Statement  from DiFranco

The issues with holding a feminist retreat at a plantation are obvious and numerous, as stated above.  Despite being deluged with tweets and Facebook comments, DiFranco and her team took a few days to issue  a statement about the controversy.

DiFranco’s statement is not so much an apology as it is defensive whining. In part it reads [sic]:

“when i found out it was to be held at a resort on a former plantation, I thought to myself, “whoa”, but i did not imagine or understand that the setting of a plantation would trigger such collective outrage or result in so much high velocity bitterness. i imagined instead that the setting would become a participant in the event. this was doubtless to be a gathering of progressive and engaged people, so i imagined a dialogue would emerge organically over the four days about the issue of where we were. i have heard the feedback that it is not my place to go to former plantations and initiate such a dialogue. ”

She goes on [sic]:

i obviously underestimated the power of an evocatively symbolic place to trigger collective and individual pain. i believe that your energy and your questioning are needed in this world. i know that the pain of slavery is real and runs very deep and wide. however, in this incident i think is very unfortunate what many have chosen to do with that pain. i cancel the retreat now because i wish to restore peace and respectful discourse between people as quickly as possible. i entreat you to refocus your concerns and comments on this matter with positive energy and allow us now to work together towards common ground and healing.

DiFranco prattles on about how many buildings in the South were built with slave labor and how we all contribute to modern day slavery in the form of sweatshops by patronizing these huge international corporations. She also is upset that people took issue with her because the current owner of the plantation is a major donor to anti-gay and anti-abortion causes in Australia. She says it was all one big oversight. It’s a long-winded statement that makes it clear that DiFranco was mostly just insulted that people had the nerve to question her poor choice of location. Not much in her statement suggest that she is being truly open to hearing constructive, albeit passionate, criticism.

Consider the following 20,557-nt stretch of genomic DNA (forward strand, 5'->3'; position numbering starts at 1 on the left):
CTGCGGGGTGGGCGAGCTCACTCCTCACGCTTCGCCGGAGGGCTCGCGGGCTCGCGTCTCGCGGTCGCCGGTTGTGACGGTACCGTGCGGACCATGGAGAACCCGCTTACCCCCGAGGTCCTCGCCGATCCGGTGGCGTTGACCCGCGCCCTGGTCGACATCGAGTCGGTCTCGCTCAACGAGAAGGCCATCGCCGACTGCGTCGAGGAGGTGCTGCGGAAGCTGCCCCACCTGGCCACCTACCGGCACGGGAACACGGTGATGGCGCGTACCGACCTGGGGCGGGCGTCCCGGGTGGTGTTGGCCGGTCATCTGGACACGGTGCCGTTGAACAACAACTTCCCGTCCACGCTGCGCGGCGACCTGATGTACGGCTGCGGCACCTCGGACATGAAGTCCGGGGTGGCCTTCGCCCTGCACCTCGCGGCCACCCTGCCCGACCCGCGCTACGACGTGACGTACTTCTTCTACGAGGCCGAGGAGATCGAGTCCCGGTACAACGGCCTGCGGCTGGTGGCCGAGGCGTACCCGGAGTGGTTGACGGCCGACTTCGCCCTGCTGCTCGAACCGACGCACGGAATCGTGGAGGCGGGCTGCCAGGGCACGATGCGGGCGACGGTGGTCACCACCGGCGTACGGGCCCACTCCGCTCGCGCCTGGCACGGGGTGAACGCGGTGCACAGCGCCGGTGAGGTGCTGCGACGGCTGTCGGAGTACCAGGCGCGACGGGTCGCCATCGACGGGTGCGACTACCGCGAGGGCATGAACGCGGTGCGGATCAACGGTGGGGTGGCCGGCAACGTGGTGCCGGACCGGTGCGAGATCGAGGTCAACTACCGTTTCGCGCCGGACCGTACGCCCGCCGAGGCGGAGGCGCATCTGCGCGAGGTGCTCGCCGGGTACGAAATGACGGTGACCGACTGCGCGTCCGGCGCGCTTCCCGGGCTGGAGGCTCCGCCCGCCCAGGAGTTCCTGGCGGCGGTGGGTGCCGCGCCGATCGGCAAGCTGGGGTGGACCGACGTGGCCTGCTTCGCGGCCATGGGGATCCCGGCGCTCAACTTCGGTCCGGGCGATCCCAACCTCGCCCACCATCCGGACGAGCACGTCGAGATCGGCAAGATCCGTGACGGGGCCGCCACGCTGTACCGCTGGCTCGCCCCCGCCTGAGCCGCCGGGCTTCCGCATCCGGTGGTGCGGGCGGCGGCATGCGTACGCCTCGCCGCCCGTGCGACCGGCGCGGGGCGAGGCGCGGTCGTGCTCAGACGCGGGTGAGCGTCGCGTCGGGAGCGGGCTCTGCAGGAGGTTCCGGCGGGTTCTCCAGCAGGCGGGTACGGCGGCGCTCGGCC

Exclusively White Feminism is Not Feminism

I’ve visited plantations in Louisiana as well as a “slave castle” in Ghana. It’s important to remember these places and I am very much in favor of maintaining such properties and keeping their historical legacies in perspective. However, holding a so-called feminist retreat at a place where countless enslaved black women were violated for years is unacceptable. On top of that, DiFranco’s website didn’t even acknowledge the ugly part of the estate’s history and even more mind blowing is that fact that DiFranco is mostly known for her anti-sexist and anti-racist beliefs.

You can’t call yourself a feminist if you’re really only for obtaining equal rights for white women or if you don’t even think about how different scenarios will impact women of color. Feminism is for all women. Allegedly. If you only have lip service for women of color, then you’re not a feminist, you’re an advocate for white women’s rights. Call yourself that. It’s a bit clunky, but it’s more accurate.

Follow Demetria Irwin on Twitter at @Love_Is_Dope and connect with her on Facebook.